COLUMBUS, Ohio — A new nonprofit is taking shape in central Ohio that aims to connect people with nature by improving access to the region’s five main waterways.
RAPID 5 stands for Rivers and Parks, Imagination and Design. Dr. Amy Acton will lead the newly announced organization, which covers Franklin County’s five major north-south waterways: Big Darby Creek, Scioto River, Olentangy River, Alum Creek and Big Walnut Park.
“I do see myself as sort of a chief health strategist and really an ambassador of one of the most amazing visions I’ve seen to help the health and well-being of our community,” Dr. Acton said.
When the COVID-19 pandemic brought curfews, business closures and isolation, many turned to the openness and tranquility of the outdoors. That included Dr. Acton herself, who described visiting the area’s Metro Parks when she could, even if it involved executive protection.
“Nature really has profound impacts on our health and well-being, our mental health, our physical health, and, for many of us, it was the one respite,” she said. “And it’s the one thing that we all share in common. You know, these have been tricky times. Certainly, we know it’s been a little bit difficult and a bit polarized, but nature is the one place, parks, and this would be biggest park system in the country that we’re imagining here bringing to bear, is something that we all will share.”
The plan is to create roughly 145 miles of the integrated park system, which would make it the largest in the country. It’s been a team effort spearheaded by the Urban Land Institute Columbus and the Mid-Ohio Regional Planning Commission.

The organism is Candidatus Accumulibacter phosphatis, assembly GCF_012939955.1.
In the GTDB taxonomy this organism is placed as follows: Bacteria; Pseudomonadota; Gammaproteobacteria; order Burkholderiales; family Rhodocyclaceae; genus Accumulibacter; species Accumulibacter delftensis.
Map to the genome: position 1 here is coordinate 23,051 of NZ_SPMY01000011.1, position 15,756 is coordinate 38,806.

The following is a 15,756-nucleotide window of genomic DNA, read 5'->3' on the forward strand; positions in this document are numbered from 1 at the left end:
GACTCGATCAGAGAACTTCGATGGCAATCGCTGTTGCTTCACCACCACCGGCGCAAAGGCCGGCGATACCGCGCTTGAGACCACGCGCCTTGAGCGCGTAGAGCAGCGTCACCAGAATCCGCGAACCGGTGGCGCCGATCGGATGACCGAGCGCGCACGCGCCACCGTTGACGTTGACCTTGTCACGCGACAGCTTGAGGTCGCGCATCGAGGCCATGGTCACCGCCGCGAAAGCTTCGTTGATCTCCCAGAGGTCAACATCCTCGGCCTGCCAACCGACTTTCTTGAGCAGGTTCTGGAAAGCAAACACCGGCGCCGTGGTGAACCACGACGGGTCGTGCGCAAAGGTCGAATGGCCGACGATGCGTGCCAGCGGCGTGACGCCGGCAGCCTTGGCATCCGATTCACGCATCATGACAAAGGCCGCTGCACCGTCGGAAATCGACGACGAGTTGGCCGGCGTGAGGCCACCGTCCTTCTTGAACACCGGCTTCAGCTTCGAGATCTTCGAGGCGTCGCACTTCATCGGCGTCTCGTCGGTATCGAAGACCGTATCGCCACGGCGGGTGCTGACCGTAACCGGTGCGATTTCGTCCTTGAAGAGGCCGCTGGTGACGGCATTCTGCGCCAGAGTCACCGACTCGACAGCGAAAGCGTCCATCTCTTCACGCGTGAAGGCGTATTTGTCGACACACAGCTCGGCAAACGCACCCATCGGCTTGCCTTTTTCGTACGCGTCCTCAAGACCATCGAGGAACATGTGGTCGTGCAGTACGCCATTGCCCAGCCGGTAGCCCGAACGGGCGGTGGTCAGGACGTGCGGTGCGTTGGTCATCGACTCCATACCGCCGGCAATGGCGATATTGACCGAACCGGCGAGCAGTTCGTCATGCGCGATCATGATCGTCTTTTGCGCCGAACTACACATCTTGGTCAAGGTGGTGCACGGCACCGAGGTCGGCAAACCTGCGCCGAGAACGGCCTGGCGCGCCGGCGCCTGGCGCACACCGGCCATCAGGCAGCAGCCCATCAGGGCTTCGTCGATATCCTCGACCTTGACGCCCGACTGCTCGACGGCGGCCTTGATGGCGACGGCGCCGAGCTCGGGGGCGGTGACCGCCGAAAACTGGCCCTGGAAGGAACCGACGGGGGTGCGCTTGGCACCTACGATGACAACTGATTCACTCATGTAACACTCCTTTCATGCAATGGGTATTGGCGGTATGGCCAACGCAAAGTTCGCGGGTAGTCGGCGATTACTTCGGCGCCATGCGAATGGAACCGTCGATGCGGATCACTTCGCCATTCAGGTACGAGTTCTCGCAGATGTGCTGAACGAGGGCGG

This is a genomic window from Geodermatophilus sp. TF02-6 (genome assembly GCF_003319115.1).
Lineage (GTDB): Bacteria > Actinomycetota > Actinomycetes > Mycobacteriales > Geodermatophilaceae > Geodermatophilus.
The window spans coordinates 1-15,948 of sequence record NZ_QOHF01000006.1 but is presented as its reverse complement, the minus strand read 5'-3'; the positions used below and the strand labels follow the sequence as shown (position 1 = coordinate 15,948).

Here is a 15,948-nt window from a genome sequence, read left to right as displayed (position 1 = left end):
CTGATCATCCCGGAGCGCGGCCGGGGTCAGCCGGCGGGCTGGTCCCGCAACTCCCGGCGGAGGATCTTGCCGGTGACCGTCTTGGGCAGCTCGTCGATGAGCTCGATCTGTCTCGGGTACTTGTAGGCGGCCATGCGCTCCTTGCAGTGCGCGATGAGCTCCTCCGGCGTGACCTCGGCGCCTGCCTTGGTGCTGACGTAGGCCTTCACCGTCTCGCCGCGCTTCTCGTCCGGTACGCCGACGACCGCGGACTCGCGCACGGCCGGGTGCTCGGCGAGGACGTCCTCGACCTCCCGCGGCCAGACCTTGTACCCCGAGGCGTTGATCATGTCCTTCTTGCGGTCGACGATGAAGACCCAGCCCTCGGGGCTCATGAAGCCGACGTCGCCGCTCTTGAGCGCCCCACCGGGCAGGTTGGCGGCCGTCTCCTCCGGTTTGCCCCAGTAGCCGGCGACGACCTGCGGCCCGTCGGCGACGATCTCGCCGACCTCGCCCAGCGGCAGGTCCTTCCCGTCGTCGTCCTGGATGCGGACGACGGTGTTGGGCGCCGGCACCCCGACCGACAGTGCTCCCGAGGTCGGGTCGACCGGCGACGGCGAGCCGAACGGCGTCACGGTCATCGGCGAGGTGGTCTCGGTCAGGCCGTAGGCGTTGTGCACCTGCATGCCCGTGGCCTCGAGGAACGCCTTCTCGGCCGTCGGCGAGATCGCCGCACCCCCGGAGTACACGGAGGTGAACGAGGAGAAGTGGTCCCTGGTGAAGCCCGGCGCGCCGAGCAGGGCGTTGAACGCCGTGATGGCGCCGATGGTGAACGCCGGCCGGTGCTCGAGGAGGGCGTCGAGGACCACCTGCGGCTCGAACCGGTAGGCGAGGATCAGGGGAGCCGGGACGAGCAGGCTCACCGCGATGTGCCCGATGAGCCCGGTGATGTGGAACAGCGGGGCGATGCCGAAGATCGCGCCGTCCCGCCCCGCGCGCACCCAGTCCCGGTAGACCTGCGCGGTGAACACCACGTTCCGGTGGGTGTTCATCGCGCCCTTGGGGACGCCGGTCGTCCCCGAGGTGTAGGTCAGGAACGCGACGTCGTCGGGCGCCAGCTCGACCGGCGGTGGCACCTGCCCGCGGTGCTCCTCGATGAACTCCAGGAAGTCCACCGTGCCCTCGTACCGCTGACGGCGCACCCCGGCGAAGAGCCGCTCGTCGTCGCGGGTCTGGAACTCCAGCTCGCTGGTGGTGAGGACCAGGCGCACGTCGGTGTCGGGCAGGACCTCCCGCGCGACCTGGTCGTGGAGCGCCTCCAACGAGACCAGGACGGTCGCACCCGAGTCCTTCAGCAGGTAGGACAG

“I was tired of us apologizing for not having an ocean or not having mountains,” said RAPID 5 Chair Keith Myers, the former chair of ULI Columbus. “What we do have in Central Ohio are some amazing stream and river corridors that are equally distributed across Central Ohio, and it just seemed like the time had come to begin to develop and celebrate those and quit apologizing for what we don’t have and embrace what we do.”
RAPID 5 has the goal of improving the region’s economic vitality, social equity and overall well-being by growing the state’s trails and encouraging community members to get outdoors.
Additionally, RAPID 5 hopes to introduce new small businesses that connect visitors with Ohio’s waterways, create new cultural venues for art and music, and new transportation opportunities to make access to the outdoors more attainable, among other ideas.
“The vision here is, if you want to take your family out for the afternoon, you want to walk a mile or two with your kids, or ride their bikes, and maybe have ice cream, maybe you want to just leave your house and leave the car behind and be able to walk to a trail that’s close enough, this will allow you to do that,” said William Murdock, MORPC executive director. “We want to make it accessible, we want to make it fun. We want to make it so everybody can really get out and engage, not just the people who are athletes.”
Research projections show central Ohio’s population will grow to roughly 3 million by 2050, pointing toward what RAPID 5 leaders say is a need for expanded access to its outdoor assets.
“It’s about accessibility to everybody,” Myers said. “I do think that COVID changed things. People connected with outdoor spaces in a way during COVID that they really hadn’t before. We know for sure that Metro Parks attendance was up 30 percent during COVID, so this is an opportunity to take advantage of people’s new awareness of these streams and parks and open spaces to create a regional system that will be accessible to everybody.”
RAPID 5 will work with public and private partners to help guide the vision and make it a reality. Already roughly 85 percent of the project is in public hands.
“I can tell you, once I saw this, I could not unsee it,” Dr. Acton said of the plan. “You can’t imagine Columbus being anything but this, this vision of this healthy, vibrant life that we share together.”
You can learn more about the RAPID 5 Project here.